Whatever aspirations clients have with their finances, they can likely boil down to two simple goals: growing their wealth and feeling confident about retirement. However, many people might feel that financial planning is overly complicated. They’re looking for an advisor to handle the responsibility of deciphering the complexities on their behalf.
Clients generally know their limits, and they rely on your expertise and knowledge to help them invest in various platforms while shielding them against risk as best you can. They may have certain expectations of you — some you can fulfill and some that may not be possible.
Either way, when you set reasonable expectations, you can establish a foundation of confidence on which you can build a relationship. Take a look at these three tips you can use to manage expectations and keep clients satisfied.
1. Deliver on Your Claims
It’s human nature to promote success stories and minimize shortcomings, and self-marketing is part of the territory of working in client service. But, while you can talk about previous performance, be careful about linking past results with future returns and painting a picture full of rainbows and sunshine that leaves out the occasional storm clouds and uncertainties.
It’s not unheard of for financial advisors to be sued for misleading claims, so not only is it ideal for your clients to keep their expectations realistic, it’s in your best interest, too.
There are some investment options, like annuities, that provide opportunities for you to discuss how much risk your client is taking on each year. Clients often appreciate straight talk from their advisor, and that can help with setting the right expectations from the start.
2. Speak Their Language
Many investors may be overwhelmed by the complexities of investment portfolios, especially when regulatory changes occur, key performance indicators are assessed, tax implications are realized or the stock market goes through turbulent times. Throw in financial industry jargon, and even the most seasoned investor could be perplexed.
For some, simple distinctions such as the difference between a traditional IRA and a Roth IRA can be unclear. If you’re meeting with a married couple, for example, one spouse may fully grasp the intricacies of a platform, while the other stares blankly at the colorful graph placed before them.
Remember how you felt when you first stepped into the financial world. You didn’t know it all right away, either. Take the opportunity to educate clients using easy-to-understand language, practical examples and relatable scenarios.
3. Practice Active Communication
There’s more to effective communication than speaking clearly and understandably. Perhaps an even greater attribute of communication is listening. Rather than simply waiting for your turn to speak, active listening involves receiving, understanding, evaluating, remembering and providing feedback on the information you just heard.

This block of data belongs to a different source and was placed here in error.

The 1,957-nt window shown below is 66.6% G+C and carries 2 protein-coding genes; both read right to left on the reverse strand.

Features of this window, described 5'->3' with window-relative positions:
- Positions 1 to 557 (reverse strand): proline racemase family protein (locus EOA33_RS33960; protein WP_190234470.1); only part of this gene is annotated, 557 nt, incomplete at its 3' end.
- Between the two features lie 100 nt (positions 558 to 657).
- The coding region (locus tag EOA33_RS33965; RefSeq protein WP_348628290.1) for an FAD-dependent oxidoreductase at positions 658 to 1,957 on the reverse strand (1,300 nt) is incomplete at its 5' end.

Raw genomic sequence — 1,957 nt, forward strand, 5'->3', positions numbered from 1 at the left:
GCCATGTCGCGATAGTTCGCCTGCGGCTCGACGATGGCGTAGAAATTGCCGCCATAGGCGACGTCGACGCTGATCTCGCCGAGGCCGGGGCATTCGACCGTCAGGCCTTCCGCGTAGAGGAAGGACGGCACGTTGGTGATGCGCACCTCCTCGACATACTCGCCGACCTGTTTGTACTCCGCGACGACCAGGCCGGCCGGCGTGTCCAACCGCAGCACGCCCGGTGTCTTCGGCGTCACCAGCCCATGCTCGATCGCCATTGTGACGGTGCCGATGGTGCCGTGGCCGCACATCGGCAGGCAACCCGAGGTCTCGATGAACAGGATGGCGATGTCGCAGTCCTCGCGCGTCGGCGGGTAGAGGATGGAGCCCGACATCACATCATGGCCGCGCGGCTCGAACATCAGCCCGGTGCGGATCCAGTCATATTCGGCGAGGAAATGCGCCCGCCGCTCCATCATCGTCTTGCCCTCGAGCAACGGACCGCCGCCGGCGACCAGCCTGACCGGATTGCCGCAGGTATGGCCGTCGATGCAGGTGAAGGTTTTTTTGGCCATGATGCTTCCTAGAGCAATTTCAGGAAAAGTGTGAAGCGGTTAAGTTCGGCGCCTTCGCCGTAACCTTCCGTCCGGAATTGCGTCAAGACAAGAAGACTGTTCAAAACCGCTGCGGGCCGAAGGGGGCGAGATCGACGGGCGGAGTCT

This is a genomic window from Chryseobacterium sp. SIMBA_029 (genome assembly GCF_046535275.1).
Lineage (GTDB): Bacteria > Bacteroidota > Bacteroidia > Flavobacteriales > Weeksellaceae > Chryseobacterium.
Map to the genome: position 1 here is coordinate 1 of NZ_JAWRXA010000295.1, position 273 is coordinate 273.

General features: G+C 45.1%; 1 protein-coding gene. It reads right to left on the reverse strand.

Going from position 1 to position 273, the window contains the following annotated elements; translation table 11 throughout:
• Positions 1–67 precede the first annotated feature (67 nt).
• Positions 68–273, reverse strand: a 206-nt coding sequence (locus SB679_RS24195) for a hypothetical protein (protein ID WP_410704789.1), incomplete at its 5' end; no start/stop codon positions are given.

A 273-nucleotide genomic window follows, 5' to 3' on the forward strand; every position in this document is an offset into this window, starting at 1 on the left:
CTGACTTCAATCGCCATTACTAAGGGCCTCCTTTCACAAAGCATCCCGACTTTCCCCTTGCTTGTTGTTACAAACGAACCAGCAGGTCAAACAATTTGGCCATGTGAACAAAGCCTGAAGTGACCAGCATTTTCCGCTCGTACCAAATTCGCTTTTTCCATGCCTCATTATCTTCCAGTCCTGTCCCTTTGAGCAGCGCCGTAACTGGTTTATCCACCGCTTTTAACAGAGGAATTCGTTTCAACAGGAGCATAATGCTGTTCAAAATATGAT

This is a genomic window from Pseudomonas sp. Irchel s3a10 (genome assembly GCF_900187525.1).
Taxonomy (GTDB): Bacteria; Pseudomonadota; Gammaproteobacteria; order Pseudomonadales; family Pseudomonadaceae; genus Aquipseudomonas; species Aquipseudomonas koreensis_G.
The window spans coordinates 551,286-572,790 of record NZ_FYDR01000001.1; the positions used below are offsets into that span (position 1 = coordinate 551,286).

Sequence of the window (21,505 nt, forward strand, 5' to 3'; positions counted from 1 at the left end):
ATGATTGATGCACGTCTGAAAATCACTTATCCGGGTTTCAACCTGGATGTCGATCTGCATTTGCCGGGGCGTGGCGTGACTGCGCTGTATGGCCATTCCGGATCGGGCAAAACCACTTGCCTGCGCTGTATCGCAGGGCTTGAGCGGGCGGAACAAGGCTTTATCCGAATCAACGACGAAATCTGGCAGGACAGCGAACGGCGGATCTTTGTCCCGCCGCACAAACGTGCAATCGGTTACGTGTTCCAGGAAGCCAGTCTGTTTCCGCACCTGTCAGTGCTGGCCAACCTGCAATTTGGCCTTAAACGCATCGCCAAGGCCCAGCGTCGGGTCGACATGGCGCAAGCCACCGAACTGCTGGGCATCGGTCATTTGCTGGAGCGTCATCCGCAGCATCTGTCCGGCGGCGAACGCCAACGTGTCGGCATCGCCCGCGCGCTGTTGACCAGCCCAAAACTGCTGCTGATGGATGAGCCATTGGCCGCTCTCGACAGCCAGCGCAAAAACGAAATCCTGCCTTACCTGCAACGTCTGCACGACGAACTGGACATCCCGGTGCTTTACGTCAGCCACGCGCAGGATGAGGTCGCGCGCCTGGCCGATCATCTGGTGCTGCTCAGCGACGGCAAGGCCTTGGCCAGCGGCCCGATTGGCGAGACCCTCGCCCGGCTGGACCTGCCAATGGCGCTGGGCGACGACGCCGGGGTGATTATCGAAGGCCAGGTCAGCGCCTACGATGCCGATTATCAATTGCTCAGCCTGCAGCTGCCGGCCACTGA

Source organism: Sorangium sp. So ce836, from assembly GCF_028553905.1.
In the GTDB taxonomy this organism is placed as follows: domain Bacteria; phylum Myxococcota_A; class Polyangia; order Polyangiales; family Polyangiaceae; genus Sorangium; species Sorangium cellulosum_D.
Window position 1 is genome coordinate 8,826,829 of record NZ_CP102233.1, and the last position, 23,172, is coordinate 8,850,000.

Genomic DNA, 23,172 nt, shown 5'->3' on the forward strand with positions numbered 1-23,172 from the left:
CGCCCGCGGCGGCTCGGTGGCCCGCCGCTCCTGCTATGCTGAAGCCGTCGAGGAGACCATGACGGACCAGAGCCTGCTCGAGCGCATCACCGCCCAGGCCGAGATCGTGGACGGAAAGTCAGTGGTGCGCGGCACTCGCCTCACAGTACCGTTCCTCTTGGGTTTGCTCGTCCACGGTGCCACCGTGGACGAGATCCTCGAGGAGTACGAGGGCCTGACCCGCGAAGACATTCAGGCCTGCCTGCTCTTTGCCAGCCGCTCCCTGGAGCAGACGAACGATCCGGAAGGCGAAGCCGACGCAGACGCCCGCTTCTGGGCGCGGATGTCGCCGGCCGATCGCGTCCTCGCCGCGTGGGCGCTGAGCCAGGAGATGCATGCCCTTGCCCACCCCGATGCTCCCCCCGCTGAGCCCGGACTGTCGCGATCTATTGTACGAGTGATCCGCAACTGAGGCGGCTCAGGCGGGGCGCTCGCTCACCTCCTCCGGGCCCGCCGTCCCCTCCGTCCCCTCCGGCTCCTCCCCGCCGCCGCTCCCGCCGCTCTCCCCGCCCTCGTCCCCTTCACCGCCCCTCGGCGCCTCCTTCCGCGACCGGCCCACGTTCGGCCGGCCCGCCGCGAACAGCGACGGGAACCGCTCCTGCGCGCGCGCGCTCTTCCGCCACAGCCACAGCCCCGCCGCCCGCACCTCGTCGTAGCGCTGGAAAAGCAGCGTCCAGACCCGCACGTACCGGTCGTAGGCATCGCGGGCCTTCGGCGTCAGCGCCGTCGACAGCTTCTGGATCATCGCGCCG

Active communication may also involve probing deeper with questions that get at the root of an investor’s fears or help you better understand their future ambitions.
Checking in is also key to effective communication with clients. When possible, schedule a designated time each day to respond to inquiries or even send them a message to see how things are going. Ask some status update questions, such as:
- Have they changed jobs?
- Did they receive an inheritance?
- Did they downsize their home?
- Have they finished paying off a student loan or mortgage?
Let them know you’re working hard to help build their future. If you receive frantic calls every time there’s hype concerning the latest economic turmoil, consider ways to proactively coach your clients and nurture the relationships so they know you’re on top of things.
Life can change quickly, and so can a person’s financial standing. Even if you don’t have a particular reason, meeting regularly with clients may help them feel informed and cared for. It also could help them know they’re not just another account on the books, but rather, a valued client with unique circumstances, needs and goals.
Help Investors Navigate Emotionally Charged Financial Decisions
There’s more to being a successful advisor than helping manage money; you also must help manage client expectations and relationships. Building relationships based on these principles can help you create realistic expectations, set attainable goals and keep clients satisfied with your services.
When you became an advisor, maybe you didn’t realize you’d have to grasp various psychology competencies. But when it comes to a client’s money, the emotional connection and anxiety surrounding their investments should be handled with care. Our award-winning Behavioral Finance Advice program offers guidance on doing just that. Click the link below to learn more.